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Original Investigation
July 1, 2020

Evaluation of a Comprehensive Skin Toxicity Program for Patients Treated With Epidermal Growth Factor Receptor Inhibitors at a Cancer Treatment Center

Author Affiliations
  • 1Harvard Medical School, Boston, Massachusetts
  • 2Division of Dermatology, University of California, Los Angeles Medical Center, Santa Monica
  • 3Department of Dermatology, Brigham and Women’s Hospital, Harvard Medical School, Boston, Massachusetts
  • 4Center for Cutaneous Oncology, Department of Dermatology, Dana-Farber/Brigham and Women’s Cancer Center, Boston, Massachusetts
JAMA Dermatol. Published online July 1, 2020. doi:10.1001/jamadermatol.2020.1795
Key Points

Question  What is the association of a comprehensive skin toxicity program with adherence to prophylaxis guidelines for the prevention of epidermal growth factor receptor inhibitor (EGFRi)–associated cutaneous toxic effects at a tertiary cancer center?

Findings  This cohort study of 208 patients with cancer treated with EGFRi found that adherence to prophylaxis protocols for cutaneous EGFRi-associated toxicity significantly improved over time and was associated with a decreased need for rescue treatments and a lower incidence of EGFRi dose changes, coinciding with the integration of dermatologic care into traditional oncology care.

Meaning  Integrating dermatologic care into oncology practices may be associated with increased adherence to evidence-based prophylaxis protocols for rash and may raise awareness of appropriate treatment choices, which may minimize toxicity-associated chemotherapy interruptions.

Abstract

Importance  Up to 90% of patients treated with an epidermal growth factor receptor inhibitor (EGFRi) experience cutaneous toxic effects that are negatively associated with quality of life and lead to treatment interruptions. The Skin Toxicity Evaluation Protocol With Panitumumab trial found reduced incidence of skin toxicity and quality of life impairment with preemptive use of doxycycline hyclate, topical corticosteroids, moisturizers, and sunscreen, demonstrating the benefit of prophylactic treatment for skin toxicity.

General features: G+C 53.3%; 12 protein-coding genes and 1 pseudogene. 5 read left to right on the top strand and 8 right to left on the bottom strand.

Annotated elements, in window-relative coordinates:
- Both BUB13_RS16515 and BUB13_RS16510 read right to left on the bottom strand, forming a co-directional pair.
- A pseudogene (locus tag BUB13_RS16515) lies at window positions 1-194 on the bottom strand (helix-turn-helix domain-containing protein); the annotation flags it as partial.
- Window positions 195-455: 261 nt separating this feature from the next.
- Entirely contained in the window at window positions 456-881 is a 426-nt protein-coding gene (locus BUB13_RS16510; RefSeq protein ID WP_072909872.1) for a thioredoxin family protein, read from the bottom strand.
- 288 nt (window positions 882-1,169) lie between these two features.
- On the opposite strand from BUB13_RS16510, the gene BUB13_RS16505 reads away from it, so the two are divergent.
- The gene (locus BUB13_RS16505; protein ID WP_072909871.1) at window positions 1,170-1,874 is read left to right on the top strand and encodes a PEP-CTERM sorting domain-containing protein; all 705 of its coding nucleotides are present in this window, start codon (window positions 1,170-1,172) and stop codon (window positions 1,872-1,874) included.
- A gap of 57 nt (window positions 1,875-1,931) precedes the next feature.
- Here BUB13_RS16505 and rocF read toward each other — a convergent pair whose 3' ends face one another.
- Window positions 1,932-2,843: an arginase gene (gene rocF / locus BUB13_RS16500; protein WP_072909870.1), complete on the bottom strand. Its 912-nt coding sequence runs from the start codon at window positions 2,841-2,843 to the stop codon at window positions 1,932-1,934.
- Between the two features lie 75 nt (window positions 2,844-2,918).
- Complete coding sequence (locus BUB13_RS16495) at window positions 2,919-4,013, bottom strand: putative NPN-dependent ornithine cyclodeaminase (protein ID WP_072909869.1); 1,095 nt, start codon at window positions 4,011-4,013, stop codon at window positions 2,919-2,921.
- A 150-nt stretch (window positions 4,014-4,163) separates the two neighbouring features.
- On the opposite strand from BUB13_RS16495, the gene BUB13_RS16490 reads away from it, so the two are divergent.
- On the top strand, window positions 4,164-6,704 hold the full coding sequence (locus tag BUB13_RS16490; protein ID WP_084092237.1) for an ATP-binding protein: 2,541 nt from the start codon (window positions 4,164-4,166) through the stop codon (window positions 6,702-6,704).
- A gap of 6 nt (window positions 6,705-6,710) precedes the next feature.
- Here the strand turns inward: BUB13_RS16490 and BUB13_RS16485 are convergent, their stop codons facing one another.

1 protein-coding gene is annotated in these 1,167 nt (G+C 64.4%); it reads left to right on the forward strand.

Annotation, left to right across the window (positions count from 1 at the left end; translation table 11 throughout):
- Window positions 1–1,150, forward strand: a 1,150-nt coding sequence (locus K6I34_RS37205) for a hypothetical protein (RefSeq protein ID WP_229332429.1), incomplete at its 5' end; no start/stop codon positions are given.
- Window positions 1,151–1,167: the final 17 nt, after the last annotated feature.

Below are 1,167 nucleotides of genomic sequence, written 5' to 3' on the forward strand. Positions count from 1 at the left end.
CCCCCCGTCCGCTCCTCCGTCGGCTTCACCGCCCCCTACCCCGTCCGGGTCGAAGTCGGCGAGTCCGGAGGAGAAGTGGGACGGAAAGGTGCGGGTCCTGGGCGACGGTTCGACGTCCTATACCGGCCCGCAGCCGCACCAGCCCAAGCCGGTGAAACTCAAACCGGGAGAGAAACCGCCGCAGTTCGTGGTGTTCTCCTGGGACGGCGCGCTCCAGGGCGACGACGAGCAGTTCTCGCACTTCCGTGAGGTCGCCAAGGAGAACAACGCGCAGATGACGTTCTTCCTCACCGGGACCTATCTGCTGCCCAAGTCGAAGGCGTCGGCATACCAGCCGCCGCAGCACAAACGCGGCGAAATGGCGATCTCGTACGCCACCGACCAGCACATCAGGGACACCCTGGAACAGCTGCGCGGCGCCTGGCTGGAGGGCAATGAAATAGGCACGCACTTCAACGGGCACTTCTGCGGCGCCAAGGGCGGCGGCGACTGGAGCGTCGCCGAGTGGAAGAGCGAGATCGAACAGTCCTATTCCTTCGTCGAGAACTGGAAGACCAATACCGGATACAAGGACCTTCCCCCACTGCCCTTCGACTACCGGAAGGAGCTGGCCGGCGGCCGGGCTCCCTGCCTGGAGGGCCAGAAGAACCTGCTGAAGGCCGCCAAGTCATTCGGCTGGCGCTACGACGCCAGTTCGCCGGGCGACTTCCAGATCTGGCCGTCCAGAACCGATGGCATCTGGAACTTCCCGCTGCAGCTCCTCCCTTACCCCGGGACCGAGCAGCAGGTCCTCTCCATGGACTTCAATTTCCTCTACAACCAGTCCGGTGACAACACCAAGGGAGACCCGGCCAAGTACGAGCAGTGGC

Objective  To evaluate the association of a comprehensive skin toxicity program with adherence to prophylaxis guidelines for the prevention of EGFRi-associated cutaneous toxic effects.

Design, Setting, and Participants  A retrospective cohort study was conducted of all adult patients receiving at least 1 dose of cetuximab at the Dana-Farber Cancer Institute in the calendar year 2012 (2 years after publication of the Skin Toxicity Evaluation Protocol With Panitumumab) or the calendar year 2017 (2 years after full implementation of the Skin Toxicities from Anticancer Therapies program).

Main Outcomes and Measures  Primary outcomes were rate of preemptive rash treatment and selection of preemptive agents. Secondary outcomes were incidence of rash, rates of rescue treatments, rates of cetuximab dose changes or interruptions, and overall survival at 2 years.

Results  There were 118 patients (85 men; median age, 62.4 years [range, 23.5-91.7 years]) treated with cetuximab in 2012 and 90 patients (70 men; median age, 62.5 years [range, 30.7-90.5 years]) treated with cetuximab in 2017; 11 patients (9%) in 2012 and 31 patients (34%) in 2017 were treated at Dana-Farber Cancer Institute affiliate sites. At cetuximab treatment initiation, 29 patients (25%) in 2012 and 42 patients (47%) in 2017 were prophylactically treated for skin toxicity (P < .001). From 2012 to 2017, preemptive tetracycline use (13 of 29 [45%] to 30 of 42 [71%]; P = .02) and topical corticosteroid use (2 of 29 [7%] to 24 of 42 [57%]; P < .001) increased and topical antibiotic use (23 of 29 [79%] to 18 of 42 [43%]; P = .002) decreased. There was no significant difference in incidence of rash by prophylaxis status. Patients prescribed prophylactic treatment were 94% less likely to require a first rescue treatment for rash (adjusted odds ratio, 0.06; 95% CI, 0.02-0.16; P < .001), 74% less likely to require a second rescue treatment for rash (adjusted odds ratio, 0.26; 95% CI, 0.08-0.83; P = .02), and 79% less likely to experience a cetuximab dose change or interruption (adjusted odds ratio, 0.21; 95% CI, 0.06-0.81; P = .02) than patients not prescribed prophylactic treatment, adjusting for treatment site and year.

Conclusions and Relevance  Dermatologists can add value to oncology care by raising awareness of appropriate treatment options and increasing adherence to evidence-based prophylaxis protocols for EGFRi-associated rash, which is associated with decreased interventions and toxicity-associated chemotherapy interruptions.

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